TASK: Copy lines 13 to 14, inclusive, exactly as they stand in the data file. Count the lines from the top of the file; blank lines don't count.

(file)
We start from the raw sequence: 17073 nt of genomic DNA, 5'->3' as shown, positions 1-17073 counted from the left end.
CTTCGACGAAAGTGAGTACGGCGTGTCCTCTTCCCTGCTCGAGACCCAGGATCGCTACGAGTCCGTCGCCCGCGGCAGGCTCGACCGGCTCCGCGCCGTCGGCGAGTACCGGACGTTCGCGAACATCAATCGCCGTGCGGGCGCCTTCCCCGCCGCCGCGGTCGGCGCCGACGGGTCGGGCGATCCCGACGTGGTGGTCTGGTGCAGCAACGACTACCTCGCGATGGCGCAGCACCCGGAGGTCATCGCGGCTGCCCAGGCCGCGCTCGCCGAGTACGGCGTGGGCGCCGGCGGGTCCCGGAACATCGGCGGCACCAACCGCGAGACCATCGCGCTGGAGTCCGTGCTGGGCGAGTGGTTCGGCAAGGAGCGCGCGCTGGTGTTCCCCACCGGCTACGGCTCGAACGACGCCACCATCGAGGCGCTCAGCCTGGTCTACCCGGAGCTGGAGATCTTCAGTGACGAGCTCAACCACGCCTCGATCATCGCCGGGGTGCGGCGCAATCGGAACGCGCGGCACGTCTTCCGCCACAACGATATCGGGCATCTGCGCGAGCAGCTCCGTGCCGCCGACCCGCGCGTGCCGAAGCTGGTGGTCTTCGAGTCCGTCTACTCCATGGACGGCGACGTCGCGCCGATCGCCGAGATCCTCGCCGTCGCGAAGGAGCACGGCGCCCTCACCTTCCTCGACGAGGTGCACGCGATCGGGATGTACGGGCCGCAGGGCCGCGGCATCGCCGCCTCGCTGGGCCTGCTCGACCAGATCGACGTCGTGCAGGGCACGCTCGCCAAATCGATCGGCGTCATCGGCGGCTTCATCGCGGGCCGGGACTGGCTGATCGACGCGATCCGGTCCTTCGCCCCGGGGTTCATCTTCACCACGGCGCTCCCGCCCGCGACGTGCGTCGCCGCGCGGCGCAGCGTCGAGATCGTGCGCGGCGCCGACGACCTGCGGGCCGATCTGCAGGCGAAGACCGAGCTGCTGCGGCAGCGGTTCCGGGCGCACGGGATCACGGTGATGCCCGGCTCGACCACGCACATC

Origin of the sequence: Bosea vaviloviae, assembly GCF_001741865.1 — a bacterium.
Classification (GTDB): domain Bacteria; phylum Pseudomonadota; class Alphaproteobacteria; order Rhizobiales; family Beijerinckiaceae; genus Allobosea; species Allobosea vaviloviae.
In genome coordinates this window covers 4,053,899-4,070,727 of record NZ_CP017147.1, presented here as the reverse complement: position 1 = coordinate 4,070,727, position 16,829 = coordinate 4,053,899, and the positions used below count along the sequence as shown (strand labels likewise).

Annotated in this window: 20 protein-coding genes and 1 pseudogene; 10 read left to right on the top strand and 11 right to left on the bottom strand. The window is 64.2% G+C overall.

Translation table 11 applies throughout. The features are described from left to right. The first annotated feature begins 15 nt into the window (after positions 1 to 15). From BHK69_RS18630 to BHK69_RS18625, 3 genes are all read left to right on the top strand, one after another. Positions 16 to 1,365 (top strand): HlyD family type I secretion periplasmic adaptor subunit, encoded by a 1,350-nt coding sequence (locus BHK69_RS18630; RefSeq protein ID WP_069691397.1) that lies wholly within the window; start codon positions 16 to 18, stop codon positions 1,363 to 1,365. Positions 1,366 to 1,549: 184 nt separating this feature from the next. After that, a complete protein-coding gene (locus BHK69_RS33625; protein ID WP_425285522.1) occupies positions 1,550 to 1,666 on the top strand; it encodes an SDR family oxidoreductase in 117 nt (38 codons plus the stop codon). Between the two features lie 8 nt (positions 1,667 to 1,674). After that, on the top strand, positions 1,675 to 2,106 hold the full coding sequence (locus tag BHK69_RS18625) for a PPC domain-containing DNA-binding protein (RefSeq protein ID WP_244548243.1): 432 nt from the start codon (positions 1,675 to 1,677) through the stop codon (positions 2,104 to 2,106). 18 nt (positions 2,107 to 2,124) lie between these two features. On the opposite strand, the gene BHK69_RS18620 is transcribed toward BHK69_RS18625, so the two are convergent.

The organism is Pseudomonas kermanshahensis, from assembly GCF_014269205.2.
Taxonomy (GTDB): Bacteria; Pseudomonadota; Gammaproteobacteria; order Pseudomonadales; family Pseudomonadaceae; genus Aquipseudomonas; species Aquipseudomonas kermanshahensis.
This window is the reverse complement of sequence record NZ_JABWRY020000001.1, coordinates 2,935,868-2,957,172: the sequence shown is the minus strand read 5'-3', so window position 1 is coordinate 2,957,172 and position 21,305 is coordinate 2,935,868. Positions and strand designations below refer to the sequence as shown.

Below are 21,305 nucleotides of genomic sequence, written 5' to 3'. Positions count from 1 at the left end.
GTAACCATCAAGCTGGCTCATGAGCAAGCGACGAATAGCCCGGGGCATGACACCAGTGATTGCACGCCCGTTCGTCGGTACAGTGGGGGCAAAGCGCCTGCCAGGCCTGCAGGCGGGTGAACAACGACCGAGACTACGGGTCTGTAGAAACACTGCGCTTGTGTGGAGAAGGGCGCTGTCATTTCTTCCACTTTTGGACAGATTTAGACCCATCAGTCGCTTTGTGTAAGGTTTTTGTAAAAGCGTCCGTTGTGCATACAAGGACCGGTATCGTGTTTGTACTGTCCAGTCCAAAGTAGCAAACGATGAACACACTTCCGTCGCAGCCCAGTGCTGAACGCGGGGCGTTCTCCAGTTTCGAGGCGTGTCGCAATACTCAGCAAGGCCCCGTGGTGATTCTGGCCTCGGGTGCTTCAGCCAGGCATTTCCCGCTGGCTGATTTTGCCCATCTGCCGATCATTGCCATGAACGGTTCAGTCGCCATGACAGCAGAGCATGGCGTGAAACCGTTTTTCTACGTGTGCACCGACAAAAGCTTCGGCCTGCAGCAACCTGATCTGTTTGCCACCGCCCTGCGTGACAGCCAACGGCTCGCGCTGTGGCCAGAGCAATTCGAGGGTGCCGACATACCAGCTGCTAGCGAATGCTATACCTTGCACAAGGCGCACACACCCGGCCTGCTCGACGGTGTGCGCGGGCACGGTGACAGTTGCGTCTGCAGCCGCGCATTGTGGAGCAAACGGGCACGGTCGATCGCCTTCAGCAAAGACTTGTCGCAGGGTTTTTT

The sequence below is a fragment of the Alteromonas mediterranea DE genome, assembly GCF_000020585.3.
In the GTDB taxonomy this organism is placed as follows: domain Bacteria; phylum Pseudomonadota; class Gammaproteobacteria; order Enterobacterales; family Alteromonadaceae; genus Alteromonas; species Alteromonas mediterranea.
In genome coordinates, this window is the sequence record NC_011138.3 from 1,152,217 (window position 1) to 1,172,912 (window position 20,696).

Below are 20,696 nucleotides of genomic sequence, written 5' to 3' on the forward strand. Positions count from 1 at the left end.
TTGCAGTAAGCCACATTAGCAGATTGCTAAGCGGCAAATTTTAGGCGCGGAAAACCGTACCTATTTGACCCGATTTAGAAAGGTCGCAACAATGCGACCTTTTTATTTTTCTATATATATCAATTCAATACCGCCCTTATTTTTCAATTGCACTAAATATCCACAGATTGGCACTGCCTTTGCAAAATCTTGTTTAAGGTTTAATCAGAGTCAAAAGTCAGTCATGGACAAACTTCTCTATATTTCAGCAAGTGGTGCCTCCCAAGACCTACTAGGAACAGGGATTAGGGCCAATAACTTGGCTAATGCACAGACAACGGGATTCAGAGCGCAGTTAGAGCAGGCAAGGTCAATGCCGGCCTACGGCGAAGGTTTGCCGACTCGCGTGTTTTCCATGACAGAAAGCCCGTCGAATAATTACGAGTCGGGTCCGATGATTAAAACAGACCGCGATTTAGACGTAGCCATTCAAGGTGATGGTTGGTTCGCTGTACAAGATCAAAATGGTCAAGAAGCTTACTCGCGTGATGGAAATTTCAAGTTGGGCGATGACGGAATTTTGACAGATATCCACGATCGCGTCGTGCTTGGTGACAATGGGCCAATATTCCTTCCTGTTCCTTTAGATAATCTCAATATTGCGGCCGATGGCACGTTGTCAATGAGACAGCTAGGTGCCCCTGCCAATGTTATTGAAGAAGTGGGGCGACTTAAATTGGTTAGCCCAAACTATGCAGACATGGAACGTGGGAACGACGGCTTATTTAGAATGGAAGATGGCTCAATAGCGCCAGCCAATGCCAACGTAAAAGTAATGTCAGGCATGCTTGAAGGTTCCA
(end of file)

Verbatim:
The sequence below is a fragment of the Alteromonas mediterranea DE genome, assembly GCF_000020585.3.
In the GTDB taxonomy this organism is placed as follows: domain Bacteria; phylum Pseudomonadota; class Gammaproteobacteria; order Enterobacterales; family Alteromonadaceae; genus Alteromonas; species Alteromonas mediterranea.